A man refused to let his wife give their son a participation trophy after the 12-year-old came in fifth place in a spelling bee.
Recently, the Reddit user’s 12-year-old son, who is in sixth grade, came in fifth place in a spelling bee that had 28 contestants. While fifth place is solid, the middle schooler wasn’t happy about it. Especially when the top three finishers got trophies.
“[He] was extremely upset that the 1st, 2nd, [and] 3rd place children all received trophies and he did not.”
The poster’s wife, wanting to cheer up her son, thought it would be a good idea to hire a third-party company to design a spelling bee trophy just for the son. But his dad didn’t approve.
“I told her I would explain to our son that if he wanted a trophy, he would have to earn it,” the father wrote on Reddit. The poster said that he was more than happy to spend summer vacation helping their son practice for the next spelling bee so that he could earn a trophy next year.
‘I think it sets a bad precedent’
“I don’t feel comfortable with a participation trophy as I think it sets a bad precedent where you will be awarded for being upset you didn’t win,” the dad continued. He added that his wife is “furious” with him and feels that by denying their son a participation trophy, the dad is stunting the son’s growth by making him feel inferior to his peers.
So how did Reddit feel about the dad’s decision?
Most of the responses supported the poster, claiming that participation trophies aren’t the answer.
“Participation trophies do more harm than good,” read the top comment.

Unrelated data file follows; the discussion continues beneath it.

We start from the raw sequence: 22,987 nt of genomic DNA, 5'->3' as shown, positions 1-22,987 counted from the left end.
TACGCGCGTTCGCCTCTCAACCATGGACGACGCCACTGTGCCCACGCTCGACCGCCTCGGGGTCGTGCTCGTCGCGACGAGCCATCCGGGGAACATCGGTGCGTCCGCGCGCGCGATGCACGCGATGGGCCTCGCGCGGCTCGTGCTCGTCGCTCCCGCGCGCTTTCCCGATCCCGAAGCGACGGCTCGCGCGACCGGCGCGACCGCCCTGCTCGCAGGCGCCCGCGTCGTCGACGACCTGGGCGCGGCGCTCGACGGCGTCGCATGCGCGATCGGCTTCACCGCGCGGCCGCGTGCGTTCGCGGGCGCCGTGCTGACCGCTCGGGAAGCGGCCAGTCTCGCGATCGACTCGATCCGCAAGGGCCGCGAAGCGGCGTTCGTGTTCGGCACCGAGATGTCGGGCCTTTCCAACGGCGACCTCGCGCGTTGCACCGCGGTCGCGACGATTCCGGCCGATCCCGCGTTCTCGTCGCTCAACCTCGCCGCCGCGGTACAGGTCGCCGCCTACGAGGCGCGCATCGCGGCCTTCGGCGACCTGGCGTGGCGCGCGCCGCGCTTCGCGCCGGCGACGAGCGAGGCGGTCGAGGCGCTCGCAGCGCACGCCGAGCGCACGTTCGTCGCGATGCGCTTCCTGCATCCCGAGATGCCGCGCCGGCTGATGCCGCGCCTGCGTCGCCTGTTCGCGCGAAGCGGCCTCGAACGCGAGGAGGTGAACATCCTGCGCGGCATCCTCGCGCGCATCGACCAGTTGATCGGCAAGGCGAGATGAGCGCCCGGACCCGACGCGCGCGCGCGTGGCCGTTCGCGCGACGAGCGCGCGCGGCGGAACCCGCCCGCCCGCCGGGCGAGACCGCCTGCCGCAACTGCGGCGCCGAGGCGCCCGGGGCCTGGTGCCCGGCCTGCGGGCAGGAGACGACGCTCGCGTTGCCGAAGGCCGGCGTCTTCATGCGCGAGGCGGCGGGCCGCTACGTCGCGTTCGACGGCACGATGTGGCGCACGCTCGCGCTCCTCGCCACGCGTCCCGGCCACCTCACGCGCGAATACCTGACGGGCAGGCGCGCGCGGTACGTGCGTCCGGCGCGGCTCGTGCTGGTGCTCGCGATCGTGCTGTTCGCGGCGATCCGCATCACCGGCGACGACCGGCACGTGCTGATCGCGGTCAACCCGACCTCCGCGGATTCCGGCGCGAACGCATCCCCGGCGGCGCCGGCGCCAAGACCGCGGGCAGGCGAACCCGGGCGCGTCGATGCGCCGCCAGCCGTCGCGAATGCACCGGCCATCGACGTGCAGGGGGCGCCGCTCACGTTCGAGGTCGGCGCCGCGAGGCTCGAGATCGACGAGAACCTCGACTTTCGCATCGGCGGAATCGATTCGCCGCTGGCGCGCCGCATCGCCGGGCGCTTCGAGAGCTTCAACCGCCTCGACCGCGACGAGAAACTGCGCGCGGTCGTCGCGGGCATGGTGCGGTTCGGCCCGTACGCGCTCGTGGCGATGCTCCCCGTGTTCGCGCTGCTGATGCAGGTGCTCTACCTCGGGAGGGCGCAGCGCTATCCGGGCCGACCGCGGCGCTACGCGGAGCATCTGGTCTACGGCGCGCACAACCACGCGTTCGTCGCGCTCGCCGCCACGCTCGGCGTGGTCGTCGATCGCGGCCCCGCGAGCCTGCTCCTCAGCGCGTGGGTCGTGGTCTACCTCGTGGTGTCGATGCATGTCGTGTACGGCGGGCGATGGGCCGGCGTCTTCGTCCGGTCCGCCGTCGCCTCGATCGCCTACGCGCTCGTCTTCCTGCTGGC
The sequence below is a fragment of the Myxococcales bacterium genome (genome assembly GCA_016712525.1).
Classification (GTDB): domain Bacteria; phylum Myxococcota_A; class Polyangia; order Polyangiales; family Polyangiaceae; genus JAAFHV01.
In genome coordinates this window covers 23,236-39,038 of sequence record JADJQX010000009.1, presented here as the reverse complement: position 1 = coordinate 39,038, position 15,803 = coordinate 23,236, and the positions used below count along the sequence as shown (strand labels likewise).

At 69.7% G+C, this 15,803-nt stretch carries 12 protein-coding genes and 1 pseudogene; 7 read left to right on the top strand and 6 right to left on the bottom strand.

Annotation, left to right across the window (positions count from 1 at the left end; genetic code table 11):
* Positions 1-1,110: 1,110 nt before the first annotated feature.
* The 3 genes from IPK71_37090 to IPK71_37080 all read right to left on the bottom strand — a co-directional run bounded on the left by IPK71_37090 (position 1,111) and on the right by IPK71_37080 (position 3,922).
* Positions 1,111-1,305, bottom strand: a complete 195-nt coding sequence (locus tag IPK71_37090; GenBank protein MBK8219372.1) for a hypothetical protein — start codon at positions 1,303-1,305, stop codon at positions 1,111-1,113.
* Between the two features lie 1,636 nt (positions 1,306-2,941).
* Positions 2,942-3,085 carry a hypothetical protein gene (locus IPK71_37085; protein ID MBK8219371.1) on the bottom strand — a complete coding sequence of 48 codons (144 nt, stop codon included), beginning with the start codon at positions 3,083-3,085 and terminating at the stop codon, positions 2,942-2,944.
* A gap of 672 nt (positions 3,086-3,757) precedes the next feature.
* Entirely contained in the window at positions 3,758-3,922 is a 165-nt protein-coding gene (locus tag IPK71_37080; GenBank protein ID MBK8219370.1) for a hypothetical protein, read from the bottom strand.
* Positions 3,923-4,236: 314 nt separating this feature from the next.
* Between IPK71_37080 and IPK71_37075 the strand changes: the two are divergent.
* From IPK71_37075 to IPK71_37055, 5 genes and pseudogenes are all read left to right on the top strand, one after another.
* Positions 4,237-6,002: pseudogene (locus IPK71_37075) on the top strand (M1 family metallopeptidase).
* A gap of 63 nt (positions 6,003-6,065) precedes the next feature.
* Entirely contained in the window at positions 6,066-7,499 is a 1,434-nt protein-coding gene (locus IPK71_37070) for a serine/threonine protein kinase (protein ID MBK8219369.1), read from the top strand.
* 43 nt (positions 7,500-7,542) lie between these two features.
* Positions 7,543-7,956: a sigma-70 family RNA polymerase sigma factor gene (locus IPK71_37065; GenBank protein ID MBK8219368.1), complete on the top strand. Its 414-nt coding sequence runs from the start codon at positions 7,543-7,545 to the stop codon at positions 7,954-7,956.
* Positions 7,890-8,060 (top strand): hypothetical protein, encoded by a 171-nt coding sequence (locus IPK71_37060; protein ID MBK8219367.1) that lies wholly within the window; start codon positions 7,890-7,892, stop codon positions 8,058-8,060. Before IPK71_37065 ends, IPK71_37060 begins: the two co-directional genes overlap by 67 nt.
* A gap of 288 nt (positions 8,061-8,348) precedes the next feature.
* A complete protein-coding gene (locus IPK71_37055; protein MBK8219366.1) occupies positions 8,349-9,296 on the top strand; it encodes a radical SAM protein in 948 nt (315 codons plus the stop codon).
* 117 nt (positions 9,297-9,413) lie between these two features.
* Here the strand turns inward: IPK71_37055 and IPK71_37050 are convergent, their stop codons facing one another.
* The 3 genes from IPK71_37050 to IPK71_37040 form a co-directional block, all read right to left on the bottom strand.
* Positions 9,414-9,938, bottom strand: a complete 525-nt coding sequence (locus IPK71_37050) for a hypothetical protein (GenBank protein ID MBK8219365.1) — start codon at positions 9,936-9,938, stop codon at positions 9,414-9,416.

“Participation trophies make winning feel cheap. Why put in effort if you get a trophy anyway?” another user wrote.
But some users felt that participation trophies have their place. One person felt that participation trophies are good if they’re used to ensure that kids who’ve spent months preparing for an event don’t become discouraged and quit.
While most of the respondents were anti-participation trophies, research has shown that rewarding kids for their effort can have positive effects. In fact, a study led by a Stanford psychology professor found that kids who were praised for their effort rather than the result were more likely to take on more challenging tasks, while kids who were praised for their result wanted to take on easier tasks in order to maintain their status.
That being said, a trophy isn’t the only way to celebrate success. For example, the poster added that he and his wife took their son out to his favorite restaurant to celebrate coming in fifth.
There’s nothing like a tasty meal, but this star speller probably has his eyes on the p-r-i-z-e for next year!
In The Know is now available on Apple News — follow us here!
If you enjoyed this story, check out this funny dad on TikTok who isn’t here for complaints about being ‘tired’ — unless you have kids!
More from In The Know:
The post ‘I refuse to let my wife give our son a participation trophy’ appeared first on In The Know.